Skip to main content

Rivoli - Cedarburg

It's 107 miles to Cedarburg, I've got three quarters of a tank of gas, no cigarettes, precarious finances, 90,000 miles on my little BMW, it's sort of dark and I'm not wearing sunglasses.   But sometimes, you just have to get out of the city.

Having languished through the first day and a half of my week off, I decided that I needed to do something, however impractical that something might be.   Finding nothing appealing in Iowa, at least the eastern side of the state, I found what looked like an interesting theater in Cedarburg, Wisconsin.   Finally, at 2:15, fighting against the considerable force field of my condo and paralyzing indecision, I hit the road.   

Tuesday was one of those harbinger of winter days:   leaden skies and bullying winds which seemed intent on striping every last leaf from the trees, leaves once loosed collecting and swirling in small cyclones, or thrown to and fro in bunches, their movement across sidewalks and streets like deranged flocks of birds.   It was, in short, not inviting weather for a road trip.   None-the-less, I proceeded northward, managing to avoid the rush hours of Chicago and Milwaukee.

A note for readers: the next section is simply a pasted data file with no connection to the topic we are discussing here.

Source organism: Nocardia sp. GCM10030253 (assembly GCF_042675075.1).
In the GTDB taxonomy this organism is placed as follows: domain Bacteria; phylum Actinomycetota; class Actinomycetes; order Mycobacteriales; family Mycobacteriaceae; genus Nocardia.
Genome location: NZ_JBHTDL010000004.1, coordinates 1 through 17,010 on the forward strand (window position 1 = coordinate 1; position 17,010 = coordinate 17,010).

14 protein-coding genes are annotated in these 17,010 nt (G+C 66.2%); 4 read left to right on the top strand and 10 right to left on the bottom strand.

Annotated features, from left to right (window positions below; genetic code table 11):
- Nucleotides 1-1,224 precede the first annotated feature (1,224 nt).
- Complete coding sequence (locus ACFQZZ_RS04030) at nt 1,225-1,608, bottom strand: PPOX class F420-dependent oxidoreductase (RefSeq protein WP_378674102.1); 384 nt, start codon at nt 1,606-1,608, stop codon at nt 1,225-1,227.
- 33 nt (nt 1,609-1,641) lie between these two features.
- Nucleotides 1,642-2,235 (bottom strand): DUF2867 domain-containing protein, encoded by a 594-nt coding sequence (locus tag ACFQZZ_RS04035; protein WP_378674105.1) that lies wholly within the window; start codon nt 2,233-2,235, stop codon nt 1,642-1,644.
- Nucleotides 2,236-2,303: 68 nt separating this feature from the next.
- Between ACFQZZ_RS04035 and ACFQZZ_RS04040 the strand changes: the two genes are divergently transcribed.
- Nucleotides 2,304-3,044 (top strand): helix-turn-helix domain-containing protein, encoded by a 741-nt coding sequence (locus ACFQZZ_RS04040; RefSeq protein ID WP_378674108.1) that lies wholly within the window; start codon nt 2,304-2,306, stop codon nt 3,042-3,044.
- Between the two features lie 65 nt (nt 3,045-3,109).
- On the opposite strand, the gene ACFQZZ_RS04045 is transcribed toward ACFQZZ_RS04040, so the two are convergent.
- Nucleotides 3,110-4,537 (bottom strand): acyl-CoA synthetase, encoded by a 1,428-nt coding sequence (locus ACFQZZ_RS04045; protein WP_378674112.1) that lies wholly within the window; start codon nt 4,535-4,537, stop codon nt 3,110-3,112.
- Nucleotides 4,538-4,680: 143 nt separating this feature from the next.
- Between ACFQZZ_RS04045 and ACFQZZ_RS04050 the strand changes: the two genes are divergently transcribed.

Cedarburg is not so far north of Milwaukee, but far enough.   Despite worrying signs announcing "Historic Downtown Cedarburg," and "Preserving Yesterday's Heritage Today," (What of today's heritage?, Are we still producing heritage?), the relatively small town (population 11, 196) proved to be a good call.  As I walked up and down Washington Avenue, the fresh air, even forced upon me at a  high velocity, as was the case, made me giddy.   I wasn't even aware of the existence of Cedarburg when I awoke this morning, and here I was.  

A vestige of Cedarburg's milling past
The former interurban rail bridge, now for pedestrians in Cedarburg

Ah, Blatz....

Do not plug this address into your  GPS - a result of  "over the top" German precision, according to the woman who served me my breakfast at the downtown Stagecoach Inn